This is another installment of music and/or movies that I’m reminded of when looking at old photos of myself, my family and my friends. It was brought to you by the letter E and the number 8. And through a generous donation from the Karen Silkwood Driving Academy. And from Viewers Like You.


"I hate you."

Here’s a picture of the dude that’s writing the sentence you’re reading right now. It was taken while he was in Kindergarten. The expression on the boy’s face sets the tone for the rest of his scholastic experience.

I don’t know what happened to make me look so surly in a photograph. It could’ve been as simple as the photographer telling me to “Smile!” which is an order I have never responded to well. I mean, if someone wants me to smile, they should be creative about it. Try saying something like:

“I’ve bought you 8 pints of ice cream and a spoon!” or

“I managed to destroy every last recording of the song ‘Entry Of The Gladiators!'” or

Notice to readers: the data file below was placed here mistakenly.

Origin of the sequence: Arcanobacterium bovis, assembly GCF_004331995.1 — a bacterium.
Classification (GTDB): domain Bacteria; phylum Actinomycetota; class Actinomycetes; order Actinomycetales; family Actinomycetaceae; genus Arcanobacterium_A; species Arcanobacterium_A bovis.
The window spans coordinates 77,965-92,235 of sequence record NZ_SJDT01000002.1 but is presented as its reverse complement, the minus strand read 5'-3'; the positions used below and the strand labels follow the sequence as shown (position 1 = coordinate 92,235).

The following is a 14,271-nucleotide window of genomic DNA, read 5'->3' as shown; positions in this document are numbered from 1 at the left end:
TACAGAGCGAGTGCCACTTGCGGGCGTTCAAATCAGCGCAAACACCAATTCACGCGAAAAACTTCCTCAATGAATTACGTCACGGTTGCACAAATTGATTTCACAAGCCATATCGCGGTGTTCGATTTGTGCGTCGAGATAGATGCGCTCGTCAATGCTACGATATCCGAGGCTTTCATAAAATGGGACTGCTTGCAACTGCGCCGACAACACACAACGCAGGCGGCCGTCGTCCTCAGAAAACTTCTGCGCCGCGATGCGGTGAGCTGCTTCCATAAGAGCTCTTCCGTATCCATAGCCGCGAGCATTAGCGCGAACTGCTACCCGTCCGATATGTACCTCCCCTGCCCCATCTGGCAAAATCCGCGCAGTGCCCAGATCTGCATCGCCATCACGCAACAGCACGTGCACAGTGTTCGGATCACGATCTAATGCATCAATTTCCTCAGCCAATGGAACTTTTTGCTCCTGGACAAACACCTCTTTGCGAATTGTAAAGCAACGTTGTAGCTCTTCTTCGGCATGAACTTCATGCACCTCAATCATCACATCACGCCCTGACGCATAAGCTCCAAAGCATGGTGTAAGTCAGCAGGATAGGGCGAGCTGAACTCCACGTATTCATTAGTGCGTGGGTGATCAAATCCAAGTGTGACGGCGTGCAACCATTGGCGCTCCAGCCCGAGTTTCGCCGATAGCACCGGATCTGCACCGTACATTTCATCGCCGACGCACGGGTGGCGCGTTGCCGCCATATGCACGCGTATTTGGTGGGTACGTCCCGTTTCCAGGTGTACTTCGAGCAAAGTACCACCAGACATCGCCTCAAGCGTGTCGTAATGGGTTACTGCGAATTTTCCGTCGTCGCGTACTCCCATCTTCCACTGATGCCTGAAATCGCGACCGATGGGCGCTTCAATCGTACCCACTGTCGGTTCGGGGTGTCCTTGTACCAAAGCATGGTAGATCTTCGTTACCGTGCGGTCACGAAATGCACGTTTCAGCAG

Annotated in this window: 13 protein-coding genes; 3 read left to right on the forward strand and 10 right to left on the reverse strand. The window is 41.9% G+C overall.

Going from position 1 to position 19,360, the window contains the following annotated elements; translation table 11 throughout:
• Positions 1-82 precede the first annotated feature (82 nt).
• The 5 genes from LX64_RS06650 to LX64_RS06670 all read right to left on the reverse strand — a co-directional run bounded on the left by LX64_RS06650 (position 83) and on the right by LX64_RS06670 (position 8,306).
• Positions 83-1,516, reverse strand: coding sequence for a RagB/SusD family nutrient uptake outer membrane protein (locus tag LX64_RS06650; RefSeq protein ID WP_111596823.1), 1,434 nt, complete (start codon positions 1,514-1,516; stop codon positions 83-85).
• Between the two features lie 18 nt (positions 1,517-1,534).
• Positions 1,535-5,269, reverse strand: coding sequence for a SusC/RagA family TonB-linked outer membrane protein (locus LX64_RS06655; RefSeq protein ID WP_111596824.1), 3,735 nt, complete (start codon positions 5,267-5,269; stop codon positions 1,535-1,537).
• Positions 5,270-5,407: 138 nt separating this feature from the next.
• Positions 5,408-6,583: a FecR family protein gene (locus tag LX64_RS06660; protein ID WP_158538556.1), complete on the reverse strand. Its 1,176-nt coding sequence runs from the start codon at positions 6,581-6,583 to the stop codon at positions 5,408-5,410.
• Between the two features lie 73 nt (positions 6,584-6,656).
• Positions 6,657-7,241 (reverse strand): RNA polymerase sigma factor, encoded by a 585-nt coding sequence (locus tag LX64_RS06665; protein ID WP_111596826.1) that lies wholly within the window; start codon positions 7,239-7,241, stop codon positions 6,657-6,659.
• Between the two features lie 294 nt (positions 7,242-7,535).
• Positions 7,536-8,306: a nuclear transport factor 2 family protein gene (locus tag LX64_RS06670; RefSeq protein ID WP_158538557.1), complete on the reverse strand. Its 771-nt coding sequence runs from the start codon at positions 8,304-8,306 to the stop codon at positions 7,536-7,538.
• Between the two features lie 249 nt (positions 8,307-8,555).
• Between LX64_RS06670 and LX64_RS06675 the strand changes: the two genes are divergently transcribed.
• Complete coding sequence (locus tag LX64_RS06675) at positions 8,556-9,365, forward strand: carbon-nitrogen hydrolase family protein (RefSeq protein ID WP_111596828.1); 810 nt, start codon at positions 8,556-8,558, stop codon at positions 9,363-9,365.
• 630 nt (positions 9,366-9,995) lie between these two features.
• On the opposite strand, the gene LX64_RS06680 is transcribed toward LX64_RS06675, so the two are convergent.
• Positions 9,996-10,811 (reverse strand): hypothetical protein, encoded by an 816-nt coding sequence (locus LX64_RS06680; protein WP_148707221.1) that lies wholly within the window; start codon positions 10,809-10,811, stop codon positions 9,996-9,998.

“I am John Gavin, and I’m going to kiss you.”

Something that would make me smile for reals. Don’t just bark orders at me! Especially to portray an emotion. That’s too personal. I AM NOT A LABRADOR RETRIEVER, PEOPLE!

Sorry for yelling. But I’m really not a Labrador Retriever, people. So stop throwing dirty tennis balls my way. Just because I always bring them back doesn’t mean I’m enjoying myself, you know. My tail lies.

By Kindergarten age, I was devoted to three albums: Simple Dreams by Linda Ronstadt


Sgt. Pepper’s Lonely Hearts Club Band by… oh, what were they called? Shoot – the name slips my mind, but they were a good band. And finally, Chipmunk Rock by The Chipmunks.


An argument could be made that all the variety I now enjoy in the world of music can be traced back to these three LP’s. That argument would be wrong, but you could make it.


This is a picture I took of Noah Georgeson in front of the now defunct South Yuba Café, then located on Broad Street in downtown Nevada City, California. Working inside the Café was his then-girlfriend who was hooking us up with free ice cream and pasties. (My adolescence would not have been possible without the girls of South Yuba Café feeding me free pasties, actually. Without them, I would have had to get a job, which would have dramatically changed the course of my entire life.)